For most people, running a single marathon would be an incredible achievement.
Australian businesswoman and advocate Mina Guli plans to run 200 in the space of a single year.
On 22 March - World Water Day - the 52 year old laced up for the first run of her epic #RunBlue challenge, a bid to raise awareness about the global water crisis. She’s since completed 127 runs, each 42.195 kilometres in length.
By the time she completes the last leg in March 2023, Guli will have run 8439 kilometres. That is the equivalent of jogging from Morocco to northern Estonia and back again.
“The one thing we all have in common [is that] we all need water to survive,” she says, speaking from Sharm el Sheikh, the Egyptian resort town hosting COP27.
“[The water crisis] is not a problem that’s going to go away, this is just going to get worse, every single day.”
So just how bad is the problem - and what can we do to address it?
How bad is the water crisis?
Guli - a former World Economic Forum Young Global Leader - is CEO of the Thirst Foundation, a non-profit organisation driving action on the water crisis.
She first became interested in the issue while working as a lawyer in Melbourne, but quickly became frustrated at the lack of attention the subject received.
“I got involved in water because I was absolutely horrified that we have such a major global crisis on our doorstep affecting literally billions of people … and we’re not talking about it,” she says.
“Why is water not making front page news? Deforestation does, and yet our wetlands are disappearing three times faster than our forests.”
In many countries, taps, wells and pipes delivering safe water do not exist. One in ten people - nearly 800 million in total - lack access to clean water. Every day, more than 800 children below the age of five die from diarrhoea caused by contaminated water and poor sanitation.
As climate change makes drought more frequent, vulnerable water supplies are under increasing stress. Seventeen countries - home to a quarter of the world’s population - face ‘extremely high’ levels of baseline water stress.
By 2050, around 60 per cent of the world’s inhabitants will likely face water scarcity.
Water holds societies together. And without it, things start to fall apart.
“We have a major water issue that goes far beyond toilets and taps, and deep into supply chains, societies and economics,” Guli warns.
In other parts of the world, the problem isn’t too little water - it’s too much. According to a WaterAid report, 650,000 pregnant women in flood-affected areas of Pakistan lack access to sanitary reproductive care.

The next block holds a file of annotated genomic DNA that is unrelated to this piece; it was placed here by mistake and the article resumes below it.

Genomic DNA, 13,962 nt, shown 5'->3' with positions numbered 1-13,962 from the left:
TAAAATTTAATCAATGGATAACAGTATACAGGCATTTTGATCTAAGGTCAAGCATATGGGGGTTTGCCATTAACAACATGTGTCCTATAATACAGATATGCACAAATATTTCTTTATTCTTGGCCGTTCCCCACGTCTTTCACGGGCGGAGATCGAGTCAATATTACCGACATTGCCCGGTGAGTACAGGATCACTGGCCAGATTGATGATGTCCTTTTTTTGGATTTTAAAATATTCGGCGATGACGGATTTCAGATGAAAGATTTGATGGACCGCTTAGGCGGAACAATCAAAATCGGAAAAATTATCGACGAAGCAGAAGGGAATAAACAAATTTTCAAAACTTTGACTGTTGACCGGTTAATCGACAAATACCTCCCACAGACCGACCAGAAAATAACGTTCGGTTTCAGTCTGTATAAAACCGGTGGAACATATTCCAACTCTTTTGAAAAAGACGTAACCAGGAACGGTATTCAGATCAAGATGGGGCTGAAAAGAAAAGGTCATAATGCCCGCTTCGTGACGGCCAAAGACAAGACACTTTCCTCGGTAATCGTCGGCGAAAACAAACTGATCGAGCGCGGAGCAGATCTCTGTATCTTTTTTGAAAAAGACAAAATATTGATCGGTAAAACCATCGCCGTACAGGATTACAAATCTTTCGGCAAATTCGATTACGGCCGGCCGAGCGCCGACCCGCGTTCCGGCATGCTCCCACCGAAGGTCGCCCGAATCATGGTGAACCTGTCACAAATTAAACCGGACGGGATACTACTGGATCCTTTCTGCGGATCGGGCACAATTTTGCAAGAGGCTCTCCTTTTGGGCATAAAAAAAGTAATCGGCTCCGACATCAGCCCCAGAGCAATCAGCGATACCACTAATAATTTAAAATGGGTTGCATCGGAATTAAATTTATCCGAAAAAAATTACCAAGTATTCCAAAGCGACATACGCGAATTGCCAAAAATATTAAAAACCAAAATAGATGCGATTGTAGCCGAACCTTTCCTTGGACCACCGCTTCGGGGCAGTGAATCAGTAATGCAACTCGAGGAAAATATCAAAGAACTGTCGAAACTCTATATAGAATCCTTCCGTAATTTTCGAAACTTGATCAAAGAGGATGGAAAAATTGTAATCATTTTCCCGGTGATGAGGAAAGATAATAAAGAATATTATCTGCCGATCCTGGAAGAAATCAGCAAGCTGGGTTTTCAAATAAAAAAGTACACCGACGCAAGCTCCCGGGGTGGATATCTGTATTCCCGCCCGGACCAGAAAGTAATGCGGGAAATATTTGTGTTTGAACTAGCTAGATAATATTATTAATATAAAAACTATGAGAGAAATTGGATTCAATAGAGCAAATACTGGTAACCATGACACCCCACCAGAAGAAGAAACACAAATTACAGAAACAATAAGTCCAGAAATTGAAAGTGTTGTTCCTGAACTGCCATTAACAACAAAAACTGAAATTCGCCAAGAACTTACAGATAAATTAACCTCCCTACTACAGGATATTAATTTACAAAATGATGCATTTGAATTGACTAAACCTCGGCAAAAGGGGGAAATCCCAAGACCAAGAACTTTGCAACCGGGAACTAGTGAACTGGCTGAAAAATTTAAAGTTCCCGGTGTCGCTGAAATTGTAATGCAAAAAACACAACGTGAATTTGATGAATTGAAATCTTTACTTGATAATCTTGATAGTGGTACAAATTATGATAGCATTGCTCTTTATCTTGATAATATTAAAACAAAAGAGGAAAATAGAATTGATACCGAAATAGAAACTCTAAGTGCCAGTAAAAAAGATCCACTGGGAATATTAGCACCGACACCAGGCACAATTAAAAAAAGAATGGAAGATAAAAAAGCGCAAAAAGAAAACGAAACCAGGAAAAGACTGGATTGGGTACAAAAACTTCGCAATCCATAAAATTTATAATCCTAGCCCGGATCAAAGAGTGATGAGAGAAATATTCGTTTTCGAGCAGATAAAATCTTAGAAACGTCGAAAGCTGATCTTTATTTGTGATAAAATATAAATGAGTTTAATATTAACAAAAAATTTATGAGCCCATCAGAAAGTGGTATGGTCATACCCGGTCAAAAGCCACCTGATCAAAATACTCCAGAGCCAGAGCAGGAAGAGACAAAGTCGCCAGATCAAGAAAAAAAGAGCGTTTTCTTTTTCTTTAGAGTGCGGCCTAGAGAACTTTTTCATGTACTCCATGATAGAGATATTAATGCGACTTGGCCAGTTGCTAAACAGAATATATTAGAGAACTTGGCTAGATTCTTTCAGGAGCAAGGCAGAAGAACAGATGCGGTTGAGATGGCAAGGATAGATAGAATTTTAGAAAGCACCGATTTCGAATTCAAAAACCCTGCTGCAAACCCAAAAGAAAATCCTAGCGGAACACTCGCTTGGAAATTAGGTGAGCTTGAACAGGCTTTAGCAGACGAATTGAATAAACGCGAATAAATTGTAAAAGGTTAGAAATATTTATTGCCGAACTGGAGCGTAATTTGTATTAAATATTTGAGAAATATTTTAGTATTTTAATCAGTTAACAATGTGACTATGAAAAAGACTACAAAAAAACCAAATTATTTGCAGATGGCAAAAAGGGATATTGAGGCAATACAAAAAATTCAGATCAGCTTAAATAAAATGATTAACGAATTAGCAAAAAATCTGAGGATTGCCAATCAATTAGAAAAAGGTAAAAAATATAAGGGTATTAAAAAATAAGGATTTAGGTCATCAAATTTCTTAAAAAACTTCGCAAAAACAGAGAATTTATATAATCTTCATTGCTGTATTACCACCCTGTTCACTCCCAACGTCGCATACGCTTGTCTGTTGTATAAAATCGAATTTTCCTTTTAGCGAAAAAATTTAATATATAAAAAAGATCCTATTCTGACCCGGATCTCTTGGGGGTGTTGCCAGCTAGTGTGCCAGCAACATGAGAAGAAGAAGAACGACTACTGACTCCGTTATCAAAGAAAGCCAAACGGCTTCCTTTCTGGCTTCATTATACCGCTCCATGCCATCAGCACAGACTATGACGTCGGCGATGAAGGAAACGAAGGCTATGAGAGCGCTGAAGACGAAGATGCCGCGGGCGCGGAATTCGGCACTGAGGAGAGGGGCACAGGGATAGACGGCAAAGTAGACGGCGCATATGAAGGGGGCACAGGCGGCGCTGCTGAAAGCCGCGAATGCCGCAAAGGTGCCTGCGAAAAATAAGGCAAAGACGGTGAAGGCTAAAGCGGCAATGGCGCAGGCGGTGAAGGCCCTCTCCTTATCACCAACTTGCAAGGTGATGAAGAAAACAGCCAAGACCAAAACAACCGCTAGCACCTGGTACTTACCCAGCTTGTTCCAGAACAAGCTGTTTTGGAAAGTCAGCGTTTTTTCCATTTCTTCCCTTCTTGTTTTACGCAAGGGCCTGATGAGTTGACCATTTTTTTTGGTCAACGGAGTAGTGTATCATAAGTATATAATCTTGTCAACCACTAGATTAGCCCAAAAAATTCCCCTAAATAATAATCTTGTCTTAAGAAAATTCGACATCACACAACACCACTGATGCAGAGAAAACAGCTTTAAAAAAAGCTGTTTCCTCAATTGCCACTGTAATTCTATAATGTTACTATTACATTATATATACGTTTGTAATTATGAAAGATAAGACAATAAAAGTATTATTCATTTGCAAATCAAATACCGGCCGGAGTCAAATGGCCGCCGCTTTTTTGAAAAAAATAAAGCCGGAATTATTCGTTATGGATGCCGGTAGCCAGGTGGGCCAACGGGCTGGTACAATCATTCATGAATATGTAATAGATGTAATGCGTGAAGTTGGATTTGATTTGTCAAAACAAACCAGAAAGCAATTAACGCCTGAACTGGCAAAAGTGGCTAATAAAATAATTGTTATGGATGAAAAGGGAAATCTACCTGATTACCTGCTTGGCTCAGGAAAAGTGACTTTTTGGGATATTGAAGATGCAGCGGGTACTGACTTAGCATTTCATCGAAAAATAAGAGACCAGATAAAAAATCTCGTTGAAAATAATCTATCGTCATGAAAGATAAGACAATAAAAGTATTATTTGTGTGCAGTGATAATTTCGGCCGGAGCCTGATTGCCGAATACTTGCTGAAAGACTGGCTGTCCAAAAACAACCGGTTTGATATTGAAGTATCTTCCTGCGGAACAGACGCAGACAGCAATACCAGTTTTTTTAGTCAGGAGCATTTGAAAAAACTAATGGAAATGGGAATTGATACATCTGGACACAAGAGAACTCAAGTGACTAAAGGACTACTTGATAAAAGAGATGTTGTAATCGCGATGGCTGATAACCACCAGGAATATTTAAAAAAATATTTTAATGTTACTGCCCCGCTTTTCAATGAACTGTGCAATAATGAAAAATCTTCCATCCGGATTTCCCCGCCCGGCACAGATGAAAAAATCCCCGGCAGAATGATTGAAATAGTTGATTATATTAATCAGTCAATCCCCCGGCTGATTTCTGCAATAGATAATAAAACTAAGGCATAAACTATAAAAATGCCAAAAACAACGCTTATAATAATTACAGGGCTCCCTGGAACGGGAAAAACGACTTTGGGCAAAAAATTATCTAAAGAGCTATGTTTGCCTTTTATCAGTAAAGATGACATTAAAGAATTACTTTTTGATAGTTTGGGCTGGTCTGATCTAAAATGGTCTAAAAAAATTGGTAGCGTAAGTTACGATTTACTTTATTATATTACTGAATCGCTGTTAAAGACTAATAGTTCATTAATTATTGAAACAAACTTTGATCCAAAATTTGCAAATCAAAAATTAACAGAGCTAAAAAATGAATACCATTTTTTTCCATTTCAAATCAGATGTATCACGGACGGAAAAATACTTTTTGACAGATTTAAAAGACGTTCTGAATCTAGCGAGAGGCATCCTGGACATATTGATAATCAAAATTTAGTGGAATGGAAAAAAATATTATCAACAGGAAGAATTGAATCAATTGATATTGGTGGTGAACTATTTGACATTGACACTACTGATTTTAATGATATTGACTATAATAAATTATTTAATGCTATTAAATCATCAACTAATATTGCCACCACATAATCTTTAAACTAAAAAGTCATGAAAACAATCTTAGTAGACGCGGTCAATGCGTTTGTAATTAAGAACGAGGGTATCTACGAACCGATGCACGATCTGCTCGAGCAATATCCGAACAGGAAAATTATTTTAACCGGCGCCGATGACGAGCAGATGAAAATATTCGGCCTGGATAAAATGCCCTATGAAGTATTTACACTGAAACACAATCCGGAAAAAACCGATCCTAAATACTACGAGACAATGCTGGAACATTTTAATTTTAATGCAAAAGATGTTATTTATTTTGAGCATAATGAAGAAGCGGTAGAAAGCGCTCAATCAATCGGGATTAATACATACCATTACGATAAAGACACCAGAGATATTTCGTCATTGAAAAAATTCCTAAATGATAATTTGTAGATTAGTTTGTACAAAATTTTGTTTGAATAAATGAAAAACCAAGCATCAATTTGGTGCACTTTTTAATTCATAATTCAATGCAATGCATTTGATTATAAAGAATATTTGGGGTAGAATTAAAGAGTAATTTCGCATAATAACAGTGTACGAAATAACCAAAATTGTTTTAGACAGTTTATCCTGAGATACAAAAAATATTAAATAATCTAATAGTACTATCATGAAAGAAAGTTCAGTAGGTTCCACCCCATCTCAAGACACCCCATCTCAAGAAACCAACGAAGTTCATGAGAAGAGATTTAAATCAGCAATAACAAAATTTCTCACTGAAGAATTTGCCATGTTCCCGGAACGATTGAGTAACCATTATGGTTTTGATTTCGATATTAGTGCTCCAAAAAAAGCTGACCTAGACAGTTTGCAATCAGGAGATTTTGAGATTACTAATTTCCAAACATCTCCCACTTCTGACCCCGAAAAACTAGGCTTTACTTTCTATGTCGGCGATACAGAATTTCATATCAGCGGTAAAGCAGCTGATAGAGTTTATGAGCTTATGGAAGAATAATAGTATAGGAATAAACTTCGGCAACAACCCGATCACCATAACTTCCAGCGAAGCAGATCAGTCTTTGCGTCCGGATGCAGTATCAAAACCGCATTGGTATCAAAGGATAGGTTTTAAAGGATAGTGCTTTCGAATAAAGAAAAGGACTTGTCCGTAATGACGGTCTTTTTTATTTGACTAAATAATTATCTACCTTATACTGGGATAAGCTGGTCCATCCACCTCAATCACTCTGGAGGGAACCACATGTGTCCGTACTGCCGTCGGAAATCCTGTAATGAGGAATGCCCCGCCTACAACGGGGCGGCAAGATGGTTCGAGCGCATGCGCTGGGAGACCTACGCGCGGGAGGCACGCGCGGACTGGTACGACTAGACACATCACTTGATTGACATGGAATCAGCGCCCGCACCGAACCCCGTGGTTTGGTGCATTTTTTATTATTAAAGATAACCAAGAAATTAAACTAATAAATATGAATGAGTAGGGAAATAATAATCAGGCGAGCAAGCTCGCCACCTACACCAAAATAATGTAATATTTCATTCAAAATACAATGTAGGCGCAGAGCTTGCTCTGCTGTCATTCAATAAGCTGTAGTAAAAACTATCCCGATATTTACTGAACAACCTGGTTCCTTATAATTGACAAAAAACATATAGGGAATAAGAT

Why is Mina Guli running 200 marathons?
Guli hasn’t always been an athlete. In fact, she dodged school sports as a kid, retreating into schoolwork and music.
But the determined businesswoman decided to use marathons as a way to force people to sit up and take notice of the water crisis.
In 2016, she ran 40 marathons across seven deserts on seven continents over seven weeks. In 2017, she ran 40 marathons across six rivers in 40 days. In 2018, she attempted 100 marathons in 100 days, but broke her leg on Marathon 62.
Like her earlier feats, the #RunBlue challenge is a way of platforming the voices of the people who are worst affected by the water crisis.
During her runs, Guli has met women who walk miles to fetch water, Kenyan children who stay home from school to wait for water truck deliveries, and Bedouin herders who have gone “days without access to water.”
“[They] say ‘I fear that my children will become the first water refugees.’ These are real people's lives,” she says.
“One of the things I want to do through running is to take these stories, life them up and put them into environments like this (COP27).”
What can we do about the water crisis?
Solutions to the water crisis need to be applied systematically, Guli says.
“The vast majority of water used by each of us is actually outside our homes,” she explains.
“10 per cent of water that’s used across the board, on average, is used in domestic household consumption… (but) the vast majority of water is used for the power we use, the food we eat, and the clothes we wear.
“My outfit would have taken more water to make than all the water you drink before you’re 40 years old.”
To encourage this sustainable solution, the #Runblue campaign is targeting businesses.
The team hope to get 200 companies – one for each marathon – to assess their water risk, and reduce their usage through a concrete action plan.
“Water doesn’t come from a tap, water comes from healthy ecosystems, water doesn’t follow a fenceline, water goes across boundaries,” she says.